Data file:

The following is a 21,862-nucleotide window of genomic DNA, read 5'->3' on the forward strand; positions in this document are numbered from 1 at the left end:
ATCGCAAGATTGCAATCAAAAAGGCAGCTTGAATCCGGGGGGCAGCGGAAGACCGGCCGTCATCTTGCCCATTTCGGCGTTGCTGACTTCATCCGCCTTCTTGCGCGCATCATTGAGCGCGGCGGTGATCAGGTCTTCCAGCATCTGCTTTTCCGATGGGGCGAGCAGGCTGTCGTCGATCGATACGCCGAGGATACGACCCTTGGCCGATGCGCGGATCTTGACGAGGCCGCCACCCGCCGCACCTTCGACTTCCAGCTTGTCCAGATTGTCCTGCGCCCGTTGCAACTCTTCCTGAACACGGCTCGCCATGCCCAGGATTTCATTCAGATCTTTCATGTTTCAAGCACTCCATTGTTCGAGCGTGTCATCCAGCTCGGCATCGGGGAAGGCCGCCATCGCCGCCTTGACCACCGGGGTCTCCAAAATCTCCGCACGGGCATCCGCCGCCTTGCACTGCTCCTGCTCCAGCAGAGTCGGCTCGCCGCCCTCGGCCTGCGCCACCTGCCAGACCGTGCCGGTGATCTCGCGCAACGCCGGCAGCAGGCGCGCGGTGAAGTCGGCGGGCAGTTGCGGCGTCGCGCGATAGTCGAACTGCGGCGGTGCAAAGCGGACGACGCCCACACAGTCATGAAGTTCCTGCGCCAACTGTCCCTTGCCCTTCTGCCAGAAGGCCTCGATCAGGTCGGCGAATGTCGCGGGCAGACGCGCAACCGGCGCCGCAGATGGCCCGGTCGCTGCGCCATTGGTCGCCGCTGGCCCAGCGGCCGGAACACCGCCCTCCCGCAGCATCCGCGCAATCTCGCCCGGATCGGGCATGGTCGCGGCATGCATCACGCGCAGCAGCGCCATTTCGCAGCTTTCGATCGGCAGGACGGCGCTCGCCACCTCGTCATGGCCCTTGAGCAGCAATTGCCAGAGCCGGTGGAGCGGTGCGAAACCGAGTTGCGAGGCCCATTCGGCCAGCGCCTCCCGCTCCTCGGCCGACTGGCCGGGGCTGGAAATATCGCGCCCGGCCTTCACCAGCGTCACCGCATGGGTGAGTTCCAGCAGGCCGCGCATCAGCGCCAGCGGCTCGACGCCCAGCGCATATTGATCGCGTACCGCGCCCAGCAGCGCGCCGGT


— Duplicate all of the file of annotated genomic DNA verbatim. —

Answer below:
The following is a 21,862-nucleotide window of genomic DNA, read 5'->3' on the forward strand; positions in this document are numbered from 1 at the left end:
ATCGCAAGATTGCAATCAAAAAGGCAGCTTGAATCCGGGGGGCAGCGGAAGACCGGCCGTCATCTTGCCCATTTCGGCGTTGCTGACTTCATCCGCCTTCTTGCGCGCATCATTGAGCGCGGCGGTGATCAGGTCTTCCAGCATCTGCTTTTCCGATGGGGCGAGCAGGCTGTCGTCGATCGATACGCCGAGGATACGACCCTTGGCCGATGCGCGGATCTTGACGAGGCCGCCACCCGCCGCACCTTCGACTTCCAGCTTGTCCAGATTGTCCTGCGCCCGTTGCAACTCTTCCTGAACACGGCTCGCCATGCCCAGGATTTCATTCAGATCTTTCATGTTTCAAGCACTCCATTGTTCGAGCGTGTCATCCAGCTCGGCATCGGGGAAGGCCGCCATCGCCGCCTTGACCACCGGGGTCTCCAAAATCTCCGCACGGGCATCCGCCGCCTTGCACTGCTCCTGCTCCAGCAGAGTCGGCTCGCCGCCCTCGGCCTGCGCCACCTGCCAGACCGTGCCGGTGATCTCGCGCAACGCCGGCAGCAGGCGCGCGGTGAAGTCGGCGGGCAGTTGCGGCGTCGCGCGATAGTCGAACTGCGGCGGTGCAAAGCGGACGACGCCCACACAGTCATGAAGTTCCTGCGCCAACTGTCCCTTGCCCTTCTGCCAGAAGGCCTCGATCAGGTCGGCGAATGTCGCGGGCAGACGCGCAACCGGCGCCGCAGATGGCCCGGTCGCTGCGCCATTGGTCGCCGCTGGCCCAGCGGCCGGAACACCGCCCTCCCGCAGCATCCGCGCAATCTCGCCCGGATCGGGCATGGTCGCGGCATGCATCACGCGCAGCAGCGCCATTTCGCAGCTTTCGATCGGCAGGACGGCGCTCGCCACCTCGTCATGGCCCTTGAGCAGCAATTGCCAGAGCCGGTGGAGCGGTGCGAAACCGAGTTGCGAGGCCCATTCGGCCAGCGCCTCCCGCTCCTCGGCCGACTGGCCGGGGCTGGAAATATCGCGCCCGGCCTTCACCAGCGTCACCGCATGGGTGAGTTCCAGCAGGCCGCGCATCAGCGCCAGCGGCTCGACGCCCAGCGCATATTGATCGCGTACCGCGCCCAGCAGCGCGCCGGT